20 Songs, 1 Hour 16 Minutes


Step aboard the Millennium Falcon with Powell’s dramatic score.

Mastered for iTunes


Step aboard the Millennium Falcon with Powell’s dramatic score.

Mastered for iTunes

Ratings and Reviews

4.5 out of 5
119 Ratings
119 Ratings

John Powell knocks it out the park

This is a match made in heaven, Powell is the only one that can go toe to toe with Williams when it comes to horns. This is what rogue one should of sounded like but instead we got the over rated Giacchino. I hope John Powell comes back for more Star Wars movies because he’s a perfect fit.

Ebony Maw

John Powell delivers

John Powell is great at delivering a Star Wars score that feels genuine and unique.


Classic mixed with New

I love that JW is on this track! This was such a great score!

About John Williams & John Powell

You can hum a John Williams theme the minute you leave the movie theater, and you'll probably still be humming it decades later. Case in point: It took just two menacing notes for the legendary New York–born composer to help launch the blockbuster era with his suspenseful score for Jaws—and kick off a subsequent decades-long partnership with its director, Steven Spielberg. But it was the majestic fanfare he penned for Star Wars two years later that really introduced his richly musical but instantly catchy style. Reviving the grandeur of classic Hollywood orchestras, Williams evoked wonder with an intensity to rival any mind-blowing visual effect, while also infusing all that slam-bang-pow onscreen action with surprisingly poignant emotion. He added the perfect swell of tear-inducing strings during E.T.'s indelible farewell scene, coaxed the exotic thrills of classic Saturday matinee serials with his swashbuckling cues for the Indiana Jones series, and engendered a palpable sense of play and adventure in the early Harry Potter films. While his influence still dominates today's superhero epics and intergalactic adventures, Williams has also tackled stories plucked from history's most harrowing chapters, bringing the appropriate gravitas to the unimaginable horror of the Holocaust (Schindler's List) or the political turmoil of the Civil War (Lincoln).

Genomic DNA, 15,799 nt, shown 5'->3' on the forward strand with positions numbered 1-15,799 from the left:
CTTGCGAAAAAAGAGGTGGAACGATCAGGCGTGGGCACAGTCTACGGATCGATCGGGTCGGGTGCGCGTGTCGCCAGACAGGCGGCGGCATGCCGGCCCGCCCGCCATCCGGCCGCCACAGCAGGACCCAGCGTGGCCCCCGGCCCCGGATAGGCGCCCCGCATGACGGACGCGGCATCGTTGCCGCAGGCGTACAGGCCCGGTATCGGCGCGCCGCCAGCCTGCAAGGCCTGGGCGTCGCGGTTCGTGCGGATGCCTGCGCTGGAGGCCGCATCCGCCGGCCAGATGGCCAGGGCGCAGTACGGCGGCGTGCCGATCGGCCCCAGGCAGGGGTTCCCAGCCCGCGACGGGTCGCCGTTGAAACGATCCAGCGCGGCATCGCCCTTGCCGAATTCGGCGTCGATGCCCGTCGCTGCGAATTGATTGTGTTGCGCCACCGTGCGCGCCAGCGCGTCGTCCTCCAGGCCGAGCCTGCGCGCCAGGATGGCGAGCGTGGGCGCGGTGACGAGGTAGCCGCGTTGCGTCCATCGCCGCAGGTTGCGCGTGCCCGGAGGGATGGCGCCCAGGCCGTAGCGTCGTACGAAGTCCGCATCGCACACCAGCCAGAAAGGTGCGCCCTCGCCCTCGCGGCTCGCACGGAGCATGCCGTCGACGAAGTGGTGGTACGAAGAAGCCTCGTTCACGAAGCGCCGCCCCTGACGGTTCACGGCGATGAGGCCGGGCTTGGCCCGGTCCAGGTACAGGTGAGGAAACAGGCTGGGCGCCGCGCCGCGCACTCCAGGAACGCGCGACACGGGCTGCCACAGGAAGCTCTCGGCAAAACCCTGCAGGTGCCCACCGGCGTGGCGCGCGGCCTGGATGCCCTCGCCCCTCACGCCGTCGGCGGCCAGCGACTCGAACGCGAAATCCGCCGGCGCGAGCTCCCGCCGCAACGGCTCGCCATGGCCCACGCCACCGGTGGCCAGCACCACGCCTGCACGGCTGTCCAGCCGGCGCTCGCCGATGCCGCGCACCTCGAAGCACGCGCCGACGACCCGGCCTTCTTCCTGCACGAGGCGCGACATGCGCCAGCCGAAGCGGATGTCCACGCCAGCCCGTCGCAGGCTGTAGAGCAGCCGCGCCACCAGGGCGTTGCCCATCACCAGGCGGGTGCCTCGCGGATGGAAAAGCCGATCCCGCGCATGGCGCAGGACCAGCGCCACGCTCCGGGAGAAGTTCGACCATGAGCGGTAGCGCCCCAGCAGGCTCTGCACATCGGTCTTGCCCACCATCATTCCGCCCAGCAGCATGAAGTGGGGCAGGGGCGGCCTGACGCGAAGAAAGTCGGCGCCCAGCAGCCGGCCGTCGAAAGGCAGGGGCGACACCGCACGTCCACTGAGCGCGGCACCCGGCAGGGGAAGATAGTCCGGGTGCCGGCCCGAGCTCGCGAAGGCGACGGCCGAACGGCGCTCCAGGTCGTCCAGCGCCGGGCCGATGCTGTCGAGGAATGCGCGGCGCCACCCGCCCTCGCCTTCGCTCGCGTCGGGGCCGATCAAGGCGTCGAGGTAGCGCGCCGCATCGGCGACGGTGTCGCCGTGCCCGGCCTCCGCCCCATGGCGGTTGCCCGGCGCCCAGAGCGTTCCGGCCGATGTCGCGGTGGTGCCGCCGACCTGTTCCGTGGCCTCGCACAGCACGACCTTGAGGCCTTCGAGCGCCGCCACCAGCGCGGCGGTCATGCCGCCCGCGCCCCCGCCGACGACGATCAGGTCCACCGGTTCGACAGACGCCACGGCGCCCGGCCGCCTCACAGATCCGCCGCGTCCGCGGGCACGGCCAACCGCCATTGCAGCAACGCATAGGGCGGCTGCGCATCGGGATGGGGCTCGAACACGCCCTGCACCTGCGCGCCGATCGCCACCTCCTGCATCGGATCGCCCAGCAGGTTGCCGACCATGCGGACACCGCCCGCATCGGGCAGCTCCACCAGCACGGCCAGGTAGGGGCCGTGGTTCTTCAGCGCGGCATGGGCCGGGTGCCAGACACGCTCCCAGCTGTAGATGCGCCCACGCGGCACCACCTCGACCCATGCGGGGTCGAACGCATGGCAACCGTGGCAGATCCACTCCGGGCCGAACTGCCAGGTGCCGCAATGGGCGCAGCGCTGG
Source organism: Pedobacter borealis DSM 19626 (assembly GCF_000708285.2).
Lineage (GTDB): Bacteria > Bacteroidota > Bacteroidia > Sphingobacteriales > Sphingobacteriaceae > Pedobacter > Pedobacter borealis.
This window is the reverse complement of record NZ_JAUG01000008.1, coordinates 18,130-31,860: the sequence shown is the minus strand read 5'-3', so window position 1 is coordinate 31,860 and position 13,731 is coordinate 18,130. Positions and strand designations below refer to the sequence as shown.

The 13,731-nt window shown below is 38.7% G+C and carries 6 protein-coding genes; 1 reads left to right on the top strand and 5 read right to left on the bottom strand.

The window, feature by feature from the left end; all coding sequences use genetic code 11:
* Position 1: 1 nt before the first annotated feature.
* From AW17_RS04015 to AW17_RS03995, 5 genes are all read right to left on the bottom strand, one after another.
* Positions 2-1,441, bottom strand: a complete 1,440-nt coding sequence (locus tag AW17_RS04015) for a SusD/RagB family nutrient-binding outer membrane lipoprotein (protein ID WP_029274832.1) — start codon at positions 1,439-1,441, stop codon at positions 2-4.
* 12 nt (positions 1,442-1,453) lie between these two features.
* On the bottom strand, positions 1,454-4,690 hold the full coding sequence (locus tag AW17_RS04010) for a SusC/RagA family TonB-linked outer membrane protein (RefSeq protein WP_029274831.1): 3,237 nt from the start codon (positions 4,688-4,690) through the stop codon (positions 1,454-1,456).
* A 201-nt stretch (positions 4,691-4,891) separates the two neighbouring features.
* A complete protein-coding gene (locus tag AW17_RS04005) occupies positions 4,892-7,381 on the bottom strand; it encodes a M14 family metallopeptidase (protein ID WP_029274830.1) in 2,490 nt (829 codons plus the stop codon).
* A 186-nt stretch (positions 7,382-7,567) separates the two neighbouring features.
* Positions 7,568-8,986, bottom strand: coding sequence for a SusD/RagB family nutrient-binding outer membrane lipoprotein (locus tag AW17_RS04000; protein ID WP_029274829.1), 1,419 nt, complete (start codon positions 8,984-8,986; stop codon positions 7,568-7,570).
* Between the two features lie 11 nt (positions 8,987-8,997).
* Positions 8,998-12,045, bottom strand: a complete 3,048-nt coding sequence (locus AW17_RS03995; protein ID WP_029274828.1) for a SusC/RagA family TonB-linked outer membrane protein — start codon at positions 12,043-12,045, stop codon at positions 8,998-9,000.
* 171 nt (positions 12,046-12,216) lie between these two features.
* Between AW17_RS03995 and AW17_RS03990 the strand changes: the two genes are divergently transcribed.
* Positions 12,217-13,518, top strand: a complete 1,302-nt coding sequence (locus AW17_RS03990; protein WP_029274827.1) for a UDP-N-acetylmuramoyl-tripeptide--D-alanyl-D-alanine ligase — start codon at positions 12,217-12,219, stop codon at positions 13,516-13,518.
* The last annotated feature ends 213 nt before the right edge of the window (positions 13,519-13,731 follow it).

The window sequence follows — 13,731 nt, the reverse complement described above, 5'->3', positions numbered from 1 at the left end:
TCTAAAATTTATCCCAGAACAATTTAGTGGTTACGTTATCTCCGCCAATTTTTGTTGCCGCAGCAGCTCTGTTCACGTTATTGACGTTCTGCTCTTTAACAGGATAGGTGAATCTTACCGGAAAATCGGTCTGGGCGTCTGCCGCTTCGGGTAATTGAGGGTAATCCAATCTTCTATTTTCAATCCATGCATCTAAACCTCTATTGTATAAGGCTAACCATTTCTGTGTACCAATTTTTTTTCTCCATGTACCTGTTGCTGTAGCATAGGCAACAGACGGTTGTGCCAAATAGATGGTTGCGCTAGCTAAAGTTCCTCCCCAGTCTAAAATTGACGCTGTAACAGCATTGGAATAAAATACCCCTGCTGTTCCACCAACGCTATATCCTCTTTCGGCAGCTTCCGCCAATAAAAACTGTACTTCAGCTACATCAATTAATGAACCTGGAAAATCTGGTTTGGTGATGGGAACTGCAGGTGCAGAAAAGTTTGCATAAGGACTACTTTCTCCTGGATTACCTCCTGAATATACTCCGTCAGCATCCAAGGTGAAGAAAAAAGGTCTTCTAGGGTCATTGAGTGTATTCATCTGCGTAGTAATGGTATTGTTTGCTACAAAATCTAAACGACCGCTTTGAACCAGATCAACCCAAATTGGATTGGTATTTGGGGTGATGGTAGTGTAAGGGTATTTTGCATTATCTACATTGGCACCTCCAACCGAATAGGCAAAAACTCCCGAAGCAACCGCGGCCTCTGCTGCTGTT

Flushing, NY
February 8, 1932